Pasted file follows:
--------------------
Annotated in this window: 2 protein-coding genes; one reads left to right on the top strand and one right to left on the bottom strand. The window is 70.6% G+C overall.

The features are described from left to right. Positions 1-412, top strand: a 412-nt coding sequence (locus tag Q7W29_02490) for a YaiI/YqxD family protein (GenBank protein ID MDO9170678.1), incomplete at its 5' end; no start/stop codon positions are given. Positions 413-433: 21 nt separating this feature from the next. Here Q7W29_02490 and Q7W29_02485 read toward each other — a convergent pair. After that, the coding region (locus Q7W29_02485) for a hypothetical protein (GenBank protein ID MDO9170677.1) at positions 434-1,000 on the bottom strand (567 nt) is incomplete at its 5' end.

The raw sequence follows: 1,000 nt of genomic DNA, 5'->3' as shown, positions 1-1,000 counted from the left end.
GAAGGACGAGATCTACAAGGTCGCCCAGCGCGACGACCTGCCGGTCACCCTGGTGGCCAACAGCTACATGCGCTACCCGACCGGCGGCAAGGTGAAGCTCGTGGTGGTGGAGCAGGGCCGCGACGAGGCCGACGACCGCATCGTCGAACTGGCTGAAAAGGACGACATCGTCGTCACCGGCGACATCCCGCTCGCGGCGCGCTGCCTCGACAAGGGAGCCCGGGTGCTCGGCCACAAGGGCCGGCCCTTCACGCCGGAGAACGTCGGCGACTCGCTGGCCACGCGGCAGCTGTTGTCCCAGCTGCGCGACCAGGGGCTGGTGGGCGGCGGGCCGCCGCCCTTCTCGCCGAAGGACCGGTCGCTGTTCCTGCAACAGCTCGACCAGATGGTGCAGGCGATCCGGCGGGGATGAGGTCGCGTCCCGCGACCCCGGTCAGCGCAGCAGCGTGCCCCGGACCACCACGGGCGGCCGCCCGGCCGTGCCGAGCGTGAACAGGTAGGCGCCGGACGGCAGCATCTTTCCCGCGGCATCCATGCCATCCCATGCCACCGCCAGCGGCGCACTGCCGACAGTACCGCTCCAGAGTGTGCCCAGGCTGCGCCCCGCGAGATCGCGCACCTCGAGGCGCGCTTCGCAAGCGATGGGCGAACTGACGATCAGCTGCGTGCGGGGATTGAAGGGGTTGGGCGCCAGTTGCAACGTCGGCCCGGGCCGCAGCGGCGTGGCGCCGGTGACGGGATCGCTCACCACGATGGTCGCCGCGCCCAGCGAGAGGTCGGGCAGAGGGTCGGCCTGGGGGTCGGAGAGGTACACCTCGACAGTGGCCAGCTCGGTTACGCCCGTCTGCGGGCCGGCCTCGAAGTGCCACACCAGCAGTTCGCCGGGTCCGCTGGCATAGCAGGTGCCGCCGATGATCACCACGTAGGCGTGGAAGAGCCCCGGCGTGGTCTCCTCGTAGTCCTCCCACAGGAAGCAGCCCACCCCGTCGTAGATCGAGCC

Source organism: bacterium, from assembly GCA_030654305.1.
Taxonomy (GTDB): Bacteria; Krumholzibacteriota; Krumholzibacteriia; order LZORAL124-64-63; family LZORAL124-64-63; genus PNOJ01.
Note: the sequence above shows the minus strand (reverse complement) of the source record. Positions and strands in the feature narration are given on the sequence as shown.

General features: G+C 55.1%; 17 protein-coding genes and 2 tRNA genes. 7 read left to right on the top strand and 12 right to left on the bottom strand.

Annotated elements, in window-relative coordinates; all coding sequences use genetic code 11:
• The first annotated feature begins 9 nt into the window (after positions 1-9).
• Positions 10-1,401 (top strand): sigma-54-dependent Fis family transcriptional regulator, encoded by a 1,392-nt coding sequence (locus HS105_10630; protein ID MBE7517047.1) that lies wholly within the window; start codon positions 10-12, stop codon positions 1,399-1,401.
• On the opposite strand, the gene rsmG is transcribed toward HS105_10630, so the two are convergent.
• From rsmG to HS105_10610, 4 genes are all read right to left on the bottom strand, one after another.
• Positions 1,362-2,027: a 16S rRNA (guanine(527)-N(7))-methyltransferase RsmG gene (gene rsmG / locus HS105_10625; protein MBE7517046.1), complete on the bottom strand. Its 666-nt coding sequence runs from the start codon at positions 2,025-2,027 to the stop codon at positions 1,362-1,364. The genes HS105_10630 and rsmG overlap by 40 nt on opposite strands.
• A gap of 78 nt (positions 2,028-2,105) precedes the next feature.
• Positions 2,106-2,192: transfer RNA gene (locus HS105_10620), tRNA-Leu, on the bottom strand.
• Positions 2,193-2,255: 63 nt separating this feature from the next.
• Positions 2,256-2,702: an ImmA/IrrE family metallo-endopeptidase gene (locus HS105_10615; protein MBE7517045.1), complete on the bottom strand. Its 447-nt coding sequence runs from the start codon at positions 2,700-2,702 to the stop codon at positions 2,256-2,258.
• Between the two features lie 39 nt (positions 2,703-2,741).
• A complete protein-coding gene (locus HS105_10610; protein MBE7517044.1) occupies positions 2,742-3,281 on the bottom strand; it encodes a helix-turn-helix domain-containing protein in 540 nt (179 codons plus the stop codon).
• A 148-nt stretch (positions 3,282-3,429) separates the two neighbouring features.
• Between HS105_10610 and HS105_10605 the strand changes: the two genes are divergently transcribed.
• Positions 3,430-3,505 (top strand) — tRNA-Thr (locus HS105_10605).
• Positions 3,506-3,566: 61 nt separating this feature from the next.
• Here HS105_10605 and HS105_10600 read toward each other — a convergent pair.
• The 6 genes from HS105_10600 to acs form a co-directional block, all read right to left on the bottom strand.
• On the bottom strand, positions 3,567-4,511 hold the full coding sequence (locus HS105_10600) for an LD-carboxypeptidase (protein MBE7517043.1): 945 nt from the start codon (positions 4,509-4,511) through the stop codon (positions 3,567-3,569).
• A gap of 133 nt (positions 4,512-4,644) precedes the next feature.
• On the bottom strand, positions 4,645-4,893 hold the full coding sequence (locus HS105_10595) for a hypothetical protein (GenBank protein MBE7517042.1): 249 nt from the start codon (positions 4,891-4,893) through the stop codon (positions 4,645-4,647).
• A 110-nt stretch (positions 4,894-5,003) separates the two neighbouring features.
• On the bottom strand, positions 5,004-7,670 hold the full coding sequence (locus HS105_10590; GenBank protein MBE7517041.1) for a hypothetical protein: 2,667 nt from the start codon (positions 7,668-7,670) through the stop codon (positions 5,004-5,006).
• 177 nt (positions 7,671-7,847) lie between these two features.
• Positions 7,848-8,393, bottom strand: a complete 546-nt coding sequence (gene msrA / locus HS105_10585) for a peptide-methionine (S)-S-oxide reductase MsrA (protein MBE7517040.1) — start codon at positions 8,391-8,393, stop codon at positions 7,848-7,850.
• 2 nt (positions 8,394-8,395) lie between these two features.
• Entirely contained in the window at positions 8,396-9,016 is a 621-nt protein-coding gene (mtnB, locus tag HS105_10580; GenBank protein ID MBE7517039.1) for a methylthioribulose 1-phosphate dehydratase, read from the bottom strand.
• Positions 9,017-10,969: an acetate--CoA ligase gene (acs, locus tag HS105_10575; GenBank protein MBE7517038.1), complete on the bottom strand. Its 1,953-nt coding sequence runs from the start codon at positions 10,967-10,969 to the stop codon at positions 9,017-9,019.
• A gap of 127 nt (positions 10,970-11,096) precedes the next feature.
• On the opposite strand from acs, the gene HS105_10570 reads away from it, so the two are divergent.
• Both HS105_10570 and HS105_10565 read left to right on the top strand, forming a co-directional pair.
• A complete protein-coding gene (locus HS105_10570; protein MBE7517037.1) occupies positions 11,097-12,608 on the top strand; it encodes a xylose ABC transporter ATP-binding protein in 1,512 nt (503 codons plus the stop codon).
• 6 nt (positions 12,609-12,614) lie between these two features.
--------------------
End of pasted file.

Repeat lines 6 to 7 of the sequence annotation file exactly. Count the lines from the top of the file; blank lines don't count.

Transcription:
Taxonomy (GTDB): Bacteria; Krumholzibacteriota; Krumholzibacteriia; order LZORAL124-64-63; family LZORAL124-64-63; genus PNOJ01.
Note: the sequence above shows the minus strand (reverse complement) of the source record. Positions and strands in the feature narration are given on the sequence as shown.